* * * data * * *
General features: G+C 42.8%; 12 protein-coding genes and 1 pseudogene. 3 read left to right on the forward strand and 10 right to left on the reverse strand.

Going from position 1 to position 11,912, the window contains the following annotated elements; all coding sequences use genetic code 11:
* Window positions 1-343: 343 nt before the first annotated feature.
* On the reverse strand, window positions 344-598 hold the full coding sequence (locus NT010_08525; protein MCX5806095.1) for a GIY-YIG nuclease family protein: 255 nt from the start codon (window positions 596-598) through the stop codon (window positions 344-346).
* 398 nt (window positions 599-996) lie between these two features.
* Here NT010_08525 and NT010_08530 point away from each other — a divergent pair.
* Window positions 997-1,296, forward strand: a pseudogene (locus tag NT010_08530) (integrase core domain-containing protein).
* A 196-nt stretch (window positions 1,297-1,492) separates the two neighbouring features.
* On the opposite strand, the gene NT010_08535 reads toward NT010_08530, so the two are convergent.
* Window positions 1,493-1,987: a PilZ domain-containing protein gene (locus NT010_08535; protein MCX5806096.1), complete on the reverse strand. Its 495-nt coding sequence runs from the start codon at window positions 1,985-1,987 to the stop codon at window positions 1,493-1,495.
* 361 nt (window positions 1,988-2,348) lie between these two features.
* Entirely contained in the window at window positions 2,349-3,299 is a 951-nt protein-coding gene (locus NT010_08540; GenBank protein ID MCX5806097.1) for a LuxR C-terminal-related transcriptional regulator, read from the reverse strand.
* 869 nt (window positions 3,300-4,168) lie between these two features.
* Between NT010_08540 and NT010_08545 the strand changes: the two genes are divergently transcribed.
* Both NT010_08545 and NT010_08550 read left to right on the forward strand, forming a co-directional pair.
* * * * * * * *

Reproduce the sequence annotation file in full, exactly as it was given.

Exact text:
General features: G+C 42.8%; 12 protein-coding genes and 1 pseudogene. 3 read left to right on the forward strand and 10 right to left on the reverse strand.

Going from position 1 to position 11,912, the window contains the following annotated elements; all coding sequences use genetic code 11:
* Window positions 1-343: 343 nt before the first annotated feature.
* On the reverse strand, window positions 344-598 hold the full coding sequence (locus NT010_08525; protein MCX5806095.1) for a GIY-YIG nuclease family protein: 255 nt from the start codon (window positions 596-598) through the stop codon (window positions 344-346).
* 398 nt (window positions 599-996) lie between these two features.
* Here NT010_08525 and NT010_08530 point away from each other — a divergent pair.
* Window positions 997-1,296, forward strand: a pseudogene (locus tag NT010_08530) (integrase core domain-containing protein).
* A 196-nt stretch (window positions 1,297-1,492) separates the two neighbouring features.
* On the opposite strand, the gene NT010_08535 reads toward NT010_08530, so the two are convergent.
* Window positions 1,493-1,987: a PilZ domain-containing protein gene (locus NT010_08535; protein MCX5806096.1), complete on the reverse strand. Its 495-nt coding sequence runs from the start codon at window positions 1,985-1,987 to the stop codon at window positions 1,493-1,495.
* 361 nt (window positions 1,988-2,348) lie between these two features.
* Entirely contained in the window at window positions 2,349-3,299 is a 951-nt protein-coding gene (locus NT010_08540; GenBank protein ID MCX5806097.1) for a LuxR C-terminal-related transcriptional regulator, read from the reverse strand.
* 869 nt (window positions 3,300-4,168) lie between these two features.
* Between NT010_08540 and NT010_08545 the strand changes: the two genes are divergently transcribed.
* Both NT010_08545 and NT010_08550 read left to right on the forward strand, forming a co-directional pair.